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My latest story about the apparent futility of fighting former Gov. Arnold Schwarzenegger’s decision to commute the sentence of convicted felon Esteban Nuñez, got to reader Nedra Lynette.

Lynette, who emailed me this morning, said she is part of a community in California whose loved ones are serving life sentences with the possibility of parole in state prisons. Lynette said her relative, who has spent 25 years in prison on a life sentence, was twice rejected by the governor for parole after a board of parole commissioners found him suitably rehabilitated to be set free.

Nuñez’s case clearly appalled Lynette. She wrote:

He has not rehabilitated, he has only been coddled by political power and is being shown that it isn’t about what is right in the world it is strictly about who you know or who your dad knows. This makes me sick. There are so many men and women that have been found suitable for parole countless times.

A new report by California Watch today says Nuñez will serve his seven years of imprisonment in a “sensitive needs” yard in Mule Creek State Prison south of Sacramento.

Here’s a snippet:

These yards are designated for inmates whose safety would likely be at risk if placed with the general population at the state’s other prisons.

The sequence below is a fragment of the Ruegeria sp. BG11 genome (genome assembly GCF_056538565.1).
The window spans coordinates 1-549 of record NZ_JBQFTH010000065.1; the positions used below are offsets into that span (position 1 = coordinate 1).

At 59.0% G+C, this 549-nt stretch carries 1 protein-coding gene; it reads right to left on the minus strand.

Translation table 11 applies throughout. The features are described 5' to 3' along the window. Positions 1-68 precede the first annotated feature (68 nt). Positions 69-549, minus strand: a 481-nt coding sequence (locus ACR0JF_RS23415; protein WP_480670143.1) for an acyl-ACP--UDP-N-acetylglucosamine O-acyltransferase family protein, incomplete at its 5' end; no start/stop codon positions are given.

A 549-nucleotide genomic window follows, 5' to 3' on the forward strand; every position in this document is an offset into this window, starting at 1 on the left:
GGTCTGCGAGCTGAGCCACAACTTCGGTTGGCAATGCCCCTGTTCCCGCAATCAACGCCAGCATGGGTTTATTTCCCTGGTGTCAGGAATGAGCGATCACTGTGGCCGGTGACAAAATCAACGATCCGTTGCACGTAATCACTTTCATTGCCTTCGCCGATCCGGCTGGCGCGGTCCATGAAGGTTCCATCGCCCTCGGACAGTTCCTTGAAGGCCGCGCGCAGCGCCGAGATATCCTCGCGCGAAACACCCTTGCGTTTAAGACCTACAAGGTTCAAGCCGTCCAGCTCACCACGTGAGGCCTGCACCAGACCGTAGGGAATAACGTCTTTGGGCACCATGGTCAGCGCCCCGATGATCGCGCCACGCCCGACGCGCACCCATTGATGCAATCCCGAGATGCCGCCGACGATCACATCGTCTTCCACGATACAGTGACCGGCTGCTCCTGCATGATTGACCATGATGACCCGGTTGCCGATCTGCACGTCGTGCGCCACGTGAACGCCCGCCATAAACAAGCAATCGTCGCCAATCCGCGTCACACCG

“It’s known as one of the more habitable places, comparatively speaking,” said Donald Specter, director of the nonprofit Prison Law Office.

A prison spokeswoman said the prison is for people who could be vulnerable because of their high profile. “Like you’re the son of the Assembly speaker,” she told California Watch.

The piece also noted another tidbit dug up by The Sacramento Bee:

A few months after Núñez was placed at Mule Creek, an administrative assistant at the prison was sent a new Kindle from the Núñez family, the Sacramento Bee reported. The gift was returned. Núñez now “shares a cell with a Sacramento politico who also asked Schwarzenegger for a sentence reduction but didn’t get it: Roberto Vellanoweth, the ex-Schwarzenegger appointee who killed four people in a drunken driving crash in 2007.”

Please contact Will Carless directly at will.carless@voiceofsandiego.org or at 619.550.5670 and follow him on Twitter: twitter.com/willcarless.

Will Carless

Will Carless was formerly the head of investigations at Voice of San Diego.

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